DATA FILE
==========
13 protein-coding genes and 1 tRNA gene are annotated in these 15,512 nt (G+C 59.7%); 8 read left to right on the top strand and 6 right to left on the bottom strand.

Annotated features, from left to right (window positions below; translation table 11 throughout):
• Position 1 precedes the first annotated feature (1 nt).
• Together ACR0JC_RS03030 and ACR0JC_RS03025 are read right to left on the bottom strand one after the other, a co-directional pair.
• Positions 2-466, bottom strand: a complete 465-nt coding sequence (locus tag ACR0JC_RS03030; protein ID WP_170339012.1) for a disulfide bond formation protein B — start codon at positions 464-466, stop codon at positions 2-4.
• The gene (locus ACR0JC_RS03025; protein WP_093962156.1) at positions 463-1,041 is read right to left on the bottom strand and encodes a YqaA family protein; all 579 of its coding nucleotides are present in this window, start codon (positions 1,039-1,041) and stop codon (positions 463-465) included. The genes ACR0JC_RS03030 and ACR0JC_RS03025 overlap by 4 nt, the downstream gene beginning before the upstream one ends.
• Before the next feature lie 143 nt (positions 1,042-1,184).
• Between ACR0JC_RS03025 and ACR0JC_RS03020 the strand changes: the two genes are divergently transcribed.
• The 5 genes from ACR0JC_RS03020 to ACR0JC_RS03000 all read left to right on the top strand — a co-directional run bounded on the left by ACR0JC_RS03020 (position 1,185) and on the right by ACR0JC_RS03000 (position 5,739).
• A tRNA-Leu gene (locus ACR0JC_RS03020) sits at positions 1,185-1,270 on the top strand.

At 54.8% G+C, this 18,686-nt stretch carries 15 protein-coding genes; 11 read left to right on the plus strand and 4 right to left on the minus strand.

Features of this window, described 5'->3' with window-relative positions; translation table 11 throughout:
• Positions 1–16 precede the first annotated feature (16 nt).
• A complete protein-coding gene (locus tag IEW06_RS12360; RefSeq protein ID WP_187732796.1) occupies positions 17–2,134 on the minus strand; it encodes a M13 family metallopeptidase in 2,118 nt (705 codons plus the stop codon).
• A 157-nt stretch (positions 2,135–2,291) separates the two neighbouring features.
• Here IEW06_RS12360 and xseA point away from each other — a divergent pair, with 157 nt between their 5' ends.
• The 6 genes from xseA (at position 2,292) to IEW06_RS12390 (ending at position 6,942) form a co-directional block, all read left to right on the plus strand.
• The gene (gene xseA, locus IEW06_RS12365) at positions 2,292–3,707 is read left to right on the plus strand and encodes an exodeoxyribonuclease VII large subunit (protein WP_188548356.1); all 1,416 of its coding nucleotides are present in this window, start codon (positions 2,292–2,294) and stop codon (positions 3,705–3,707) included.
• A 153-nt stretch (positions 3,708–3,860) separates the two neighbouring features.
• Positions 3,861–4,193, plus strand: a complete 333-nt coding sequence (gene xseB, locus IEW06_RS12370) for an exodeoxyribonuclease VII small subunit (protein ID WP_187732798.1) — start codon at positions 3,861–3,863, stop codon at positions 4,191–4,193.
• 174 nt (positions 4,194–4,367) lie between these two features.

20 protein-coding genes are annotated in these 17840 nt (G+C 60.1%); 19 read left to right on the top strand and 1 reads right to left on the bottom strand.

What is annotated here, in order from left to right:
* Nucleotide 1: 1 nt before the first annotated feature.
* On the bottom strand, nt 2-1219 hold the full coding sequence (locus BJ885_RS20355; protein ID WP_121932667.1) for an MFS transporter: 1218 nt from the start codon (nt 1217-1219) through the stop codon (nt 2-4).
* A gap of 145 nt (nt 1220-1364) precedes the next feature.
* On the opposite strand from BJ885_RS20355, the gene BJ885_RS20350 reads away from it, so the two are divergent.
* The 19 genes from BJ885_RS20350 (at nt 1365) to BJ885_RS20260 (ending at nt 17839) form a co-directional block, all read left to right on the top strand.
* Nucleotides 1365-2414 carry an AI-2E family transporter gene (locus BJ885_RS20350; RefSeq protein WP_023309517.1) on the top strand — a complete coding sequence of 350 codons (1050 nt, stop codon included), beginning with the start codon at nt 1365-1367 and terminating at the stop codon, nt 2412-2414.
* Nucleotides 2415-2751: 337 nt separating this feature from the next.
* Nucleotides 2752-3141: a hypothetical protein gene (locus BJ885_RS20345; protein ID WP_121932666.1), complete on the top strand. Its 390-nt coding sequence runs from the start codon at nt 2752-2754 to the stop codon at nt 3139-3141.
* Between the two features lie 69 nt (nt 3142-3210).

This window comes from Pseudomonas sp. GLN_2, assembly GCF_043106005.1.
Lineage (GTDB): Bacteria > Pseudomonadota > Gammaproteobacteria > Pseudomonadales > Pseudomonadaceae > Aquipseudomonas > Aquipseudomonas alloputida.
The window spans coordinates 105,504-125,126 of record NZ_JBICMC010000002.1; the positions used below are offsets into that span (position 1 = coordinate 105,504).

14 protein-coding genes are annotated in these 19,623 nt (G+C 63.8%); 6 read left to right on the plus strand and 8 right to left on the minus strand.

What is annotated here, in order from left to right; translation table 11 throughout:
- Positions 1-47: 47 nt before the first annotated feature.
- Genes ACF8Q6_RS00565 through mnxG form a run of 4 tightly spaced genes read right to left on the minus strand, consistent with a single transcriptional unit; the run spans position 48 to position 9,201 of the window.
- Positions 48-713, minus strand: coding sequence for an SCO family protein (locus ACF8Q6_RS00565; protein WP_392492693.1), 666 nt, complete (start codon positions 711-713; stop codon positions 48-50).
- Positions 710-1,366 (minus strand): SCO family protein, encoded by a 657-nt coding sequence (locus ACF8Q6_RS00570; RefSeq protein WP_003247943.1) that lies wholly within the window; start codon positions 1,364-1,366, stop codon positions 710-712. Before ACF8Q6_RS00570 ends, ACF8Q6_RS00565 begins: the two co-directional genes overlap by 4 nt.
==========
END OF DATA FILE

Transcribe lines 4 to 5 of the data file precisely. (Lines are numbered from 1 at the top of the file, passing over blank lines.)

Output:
• Together ACR0JC_RS03030 and ACR0JC_RS03025 are read right to left on the bottom strand one after the other, a co-directional pair.
• Positions 2-466, bottom strand: a complete 465-nt coding sequence (locus tag ACR0JC_RS03030; protein ID WP_170339012.1) for a disulfide bond formation protein B — start codon at positions 464-466, stop codon at positions 2-4.